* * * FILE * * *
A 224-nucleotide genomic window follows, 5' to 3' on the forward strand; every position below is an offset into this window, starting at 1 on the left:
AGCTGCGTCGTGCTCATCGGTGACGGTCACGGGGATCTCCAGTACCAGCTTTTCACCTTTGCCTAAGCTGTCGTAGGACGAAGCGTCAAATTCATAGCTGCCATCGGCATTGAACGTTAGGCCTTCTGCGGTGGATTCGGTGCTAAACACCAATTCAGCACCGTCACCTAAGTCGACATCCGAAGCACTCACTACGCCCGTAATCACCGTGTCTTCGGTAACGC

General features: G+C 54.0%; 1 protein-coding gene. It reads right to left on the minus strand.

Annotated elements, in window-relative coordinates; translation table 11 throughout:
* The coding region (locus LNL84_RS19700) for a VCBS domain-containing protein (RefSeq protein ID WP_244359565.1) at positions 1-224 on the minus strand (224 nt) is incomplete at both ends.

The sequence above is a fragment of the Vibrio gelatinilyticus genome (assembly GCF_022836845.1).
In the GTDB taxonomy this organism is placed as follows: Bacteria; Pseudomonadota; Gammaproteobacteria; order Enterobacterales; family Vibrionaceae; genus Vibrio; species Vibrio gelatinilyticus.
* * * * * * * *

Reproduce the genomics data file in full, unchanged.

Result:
A 224-nucleotide genomic window follows, 5' to 3' on the forward strand; every position below is an offset into this window, starting at 1 on the left:
AGCTGCGTCGTGCTCATCGGTGACGGTCACGGGGATCTCCAGTACCAGCTTTTCACCTTTGCCTAAGCTGTCGTAGGACGAAGCGTCAAATTCATAGCTGCCATCGGCATTGAACGTTAGGCCTTCTGCGGTGGATTCGGTGCTAAACACCAATTCAGCACCGTCACCTAAGTCGACATCCGAAGCACTCACTACGCCCGTAATCACCGTGTCTTCGGTAACGC

General features: G+C 54.0%; 1 protein-coding gene. It reads right to left on the minus strand.

Annotated elements, in window-relative coordinates; translation table 11 throughout:
* The coding region (locus LNL84_RS19700) for a VCBS domain-containing protein (RefSeq protein ID WP_244359565.1) at positions 1-224 on the minus strand (224 nt) is incomplete at both ends.

The sequence above is a fragment of the Vibrio gelatinilyticus genome (assembly GCF_022836845.1).
In the GTDB taxonomy this organism is placed as follows: Bacteria; Pseudomonadota; Gammaproteobacteria; order Enterobacterales; family Vibrionaceae; genus Vibrio; species Vibrio gelatinilyticus.